Private client seminars will be vital to enhance client value in the post-RDR world, the founder of online adviser forum IFA Life says.
Philip Calvert says the advice market is becoming increasingly competitive and warns advisers will need to prove to clients they can provide services above and beyond those available online.
However, some advisers say they are unsure how cost-effective private client workshops would be.
Speaking today, Calvert says: “Whatever the outcome of the Retail Distribution Review, it’s certain that financial advisers will need to ensure that their business proposition is explicit, unambiguous, distinct and clearly understood by clients, prospects and professional introducers.”
Calvert says the internet has an important role to play in communicating with clients, but says successful firms need to offer a more personal and hands-on approach.
He says this will help enhance relationships with high-net-worth clients as well as help advisers comply with the FSA's treating customers fairly (TCF) principles.
Calvert says firms that host seminars and workshops will find it easier to communicate with top clients and enable them to form lifelong relationships.
“Our research tells us that many professional financial advisers will include seminars at the core of their communication mix – thus adding significant value to relationships with their high net-worth clients,” Calvert says.
“Seminars are undoubtedly a powerful and proven tool for IFAs wishing to enhance client value whilst simultaneously boosting the perception of their professional credibility.”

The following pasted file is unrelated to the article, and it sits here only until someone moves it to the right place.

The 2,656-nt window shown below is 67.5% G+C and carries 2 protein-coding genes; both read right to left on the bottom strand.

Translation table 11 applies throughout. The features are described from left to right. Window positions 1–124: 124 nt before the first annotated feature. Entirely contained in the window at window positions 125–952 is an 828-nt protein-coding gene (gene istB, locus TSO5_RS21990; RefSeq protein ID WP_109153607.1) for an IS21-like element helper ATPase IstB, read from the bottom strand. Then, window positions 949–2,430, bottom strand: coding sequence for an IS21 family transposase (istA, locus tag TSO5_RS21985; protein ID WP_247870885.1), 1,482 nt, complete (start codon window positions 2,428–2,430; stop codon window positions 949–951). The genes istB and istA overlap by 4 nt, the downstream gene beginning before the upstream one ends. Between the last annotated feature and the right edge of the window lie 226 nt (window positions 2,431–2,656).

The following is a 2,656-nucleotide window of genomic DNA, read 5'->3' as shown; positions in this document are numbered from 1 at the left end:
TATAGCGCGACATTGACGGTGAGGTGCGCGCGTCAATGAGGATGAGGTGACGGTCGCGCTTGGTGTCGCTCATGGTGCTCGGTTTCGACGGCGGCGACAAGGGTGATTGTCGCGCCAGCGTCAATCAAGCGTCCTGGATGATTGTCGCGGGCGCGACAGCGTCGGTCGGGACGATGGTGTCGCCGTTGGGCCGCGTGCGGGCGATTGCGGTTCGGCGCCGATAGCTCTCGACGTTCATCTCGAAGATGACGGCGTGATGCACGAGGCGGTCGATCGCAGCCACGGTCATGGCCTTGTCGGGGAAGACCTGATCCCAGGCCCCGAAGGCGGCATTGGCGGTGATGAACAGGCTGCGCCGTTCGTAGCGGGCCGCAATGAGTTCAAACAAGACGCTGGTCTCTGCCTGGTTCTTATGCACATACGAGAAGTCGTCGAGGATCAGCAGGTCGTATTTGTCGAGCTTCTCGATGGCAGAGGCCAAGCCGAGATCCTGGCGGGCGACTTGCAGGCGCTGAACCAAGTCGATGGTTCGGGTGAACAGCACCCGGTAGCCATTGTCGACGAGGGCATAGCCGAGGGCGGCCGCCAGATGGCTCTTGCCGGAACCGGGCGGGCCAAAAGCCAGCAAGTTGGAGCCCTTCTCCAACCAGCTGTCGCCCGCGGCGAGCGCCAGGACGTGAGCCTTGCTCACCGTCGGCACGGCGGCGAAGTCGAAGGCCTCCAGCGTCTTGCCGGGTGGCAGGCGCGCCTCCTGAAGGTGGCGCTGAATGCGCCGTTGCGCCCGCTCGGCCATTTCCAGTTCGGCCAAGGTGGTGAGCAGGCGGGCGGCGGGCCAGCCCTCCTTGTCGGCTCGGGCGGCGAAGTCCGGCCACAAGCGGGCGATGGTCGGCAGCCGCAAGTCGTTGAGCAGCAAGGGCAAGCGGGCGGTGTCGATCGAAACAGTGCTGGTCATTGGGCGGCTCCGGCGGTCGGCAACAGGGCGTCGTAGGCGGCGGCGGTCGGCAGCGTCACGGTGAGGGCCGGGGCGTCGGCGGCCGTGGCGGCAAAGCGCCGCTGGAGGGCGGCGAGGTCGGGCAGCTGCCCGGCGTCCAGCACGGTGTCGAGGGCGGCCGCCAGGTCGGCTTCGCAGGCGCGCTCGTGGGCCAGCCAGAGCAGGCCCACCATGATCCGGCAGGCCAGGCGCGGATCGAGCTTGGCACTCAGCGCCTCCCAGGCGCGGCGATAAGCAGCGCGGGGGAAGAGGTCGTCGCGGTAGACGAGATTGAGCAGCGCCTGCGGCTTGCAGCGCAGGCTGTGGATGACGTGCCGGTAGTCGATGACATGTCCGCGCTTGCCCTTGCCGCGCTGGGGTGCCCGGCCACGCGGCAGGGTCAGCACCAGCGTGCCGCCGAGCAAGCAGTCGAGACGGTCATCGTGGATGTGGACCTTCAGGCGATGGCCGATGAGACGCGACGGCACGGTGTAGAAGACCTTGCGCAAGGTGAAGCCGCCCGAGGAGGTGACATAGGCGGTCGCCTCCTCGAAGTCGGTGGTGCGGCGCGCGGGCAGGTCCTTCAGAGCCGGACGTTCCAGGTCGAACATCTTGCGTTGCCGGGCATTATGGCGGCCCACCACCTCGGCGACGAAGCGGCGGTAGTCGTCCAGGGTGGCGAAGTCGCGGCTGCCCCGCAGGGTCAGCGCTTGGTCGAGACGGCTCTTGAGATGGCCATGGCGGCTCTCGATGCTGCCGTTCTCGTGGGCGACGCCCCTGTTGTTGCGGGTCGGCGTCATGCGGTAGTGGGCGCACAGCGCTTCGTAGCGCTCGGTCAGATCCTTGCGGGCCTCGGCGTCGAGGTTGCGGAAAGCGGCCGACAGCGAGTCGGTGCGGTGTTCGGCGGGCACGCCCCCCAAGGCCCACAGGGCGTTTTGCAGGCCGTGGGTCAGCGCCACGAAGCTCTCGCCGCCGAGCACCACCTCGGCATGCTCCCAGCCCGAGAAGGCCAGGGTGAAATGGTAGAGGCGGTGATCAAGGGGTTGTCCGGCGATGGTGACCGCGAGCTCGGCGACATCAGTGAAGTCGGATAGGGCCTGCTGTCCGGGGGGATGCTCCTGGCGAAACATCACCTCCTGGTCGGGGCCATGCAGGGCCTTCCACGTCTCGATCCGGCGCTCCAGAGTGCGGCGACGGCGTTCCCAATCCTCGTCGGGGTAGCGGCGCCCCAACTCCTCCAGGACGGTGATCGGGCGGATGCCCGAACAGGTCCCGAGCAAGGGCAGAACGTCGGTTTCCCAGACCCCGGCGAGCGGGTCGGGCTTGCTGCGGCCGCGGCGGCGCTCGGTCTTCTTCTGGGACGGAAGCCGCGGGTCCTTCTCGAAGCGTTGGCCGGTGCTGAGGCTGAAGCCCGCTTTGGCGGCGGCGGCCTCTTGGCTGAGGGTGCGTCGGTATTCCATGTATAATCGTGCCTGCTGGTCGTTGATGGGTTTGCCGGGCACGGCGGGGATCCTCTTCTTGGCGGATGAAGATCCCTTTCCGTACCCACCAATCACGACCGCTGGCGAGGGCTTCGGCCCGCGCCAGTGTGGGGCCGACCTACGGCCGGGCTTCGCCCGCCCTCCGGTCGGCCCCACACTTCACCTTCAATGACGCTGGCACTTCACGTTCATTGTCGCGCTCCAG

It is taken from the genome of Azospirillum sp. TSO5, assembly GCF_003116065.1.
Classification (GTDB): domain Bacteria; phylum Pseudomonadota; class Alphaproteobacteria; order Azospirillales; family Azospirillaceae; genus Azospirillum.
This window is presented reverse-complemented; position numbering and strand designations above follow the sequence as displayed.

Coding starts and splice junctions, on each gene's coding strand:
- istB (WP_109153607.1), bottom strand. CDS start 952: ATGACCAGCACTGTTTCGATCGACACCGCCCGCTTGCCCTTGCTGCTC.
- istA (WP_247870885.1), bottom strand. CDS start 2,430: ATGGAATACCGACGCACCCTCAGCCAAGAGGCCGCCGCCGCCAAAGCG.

Several adviser firms, such as Park Row, rely on client seminars in order to attract new business but other companies say they are not cost effective.
Jim Clancy, from Clancy's Financial Planning, says he would consider hosting private client seminars but has concerns over whether they would be worthwhile due to past experiences.
"We ran a seminar in the past, and it was fairly well attended but we only got three or four clients out of what turned out to be an expensive exercise," he explains.
Calvert says many IFAs have attempted a seminar approach in the past, but says ineffective marketing, along with poor planning and presentation, has led to them abandoning the concept.
To increase awareness of the use of seminars, Calvert has launched two training workshops to assist IFAs in creating their own seminar programme.
The first workshop, titled ‘Seminar on Seminars’ will take place on 1 February, while a more advanced, two-day course on 6 and 7 March called the ‘Seminar Selling Boot Camp’, will teach IFAs how to plan and promote their seminar programme.
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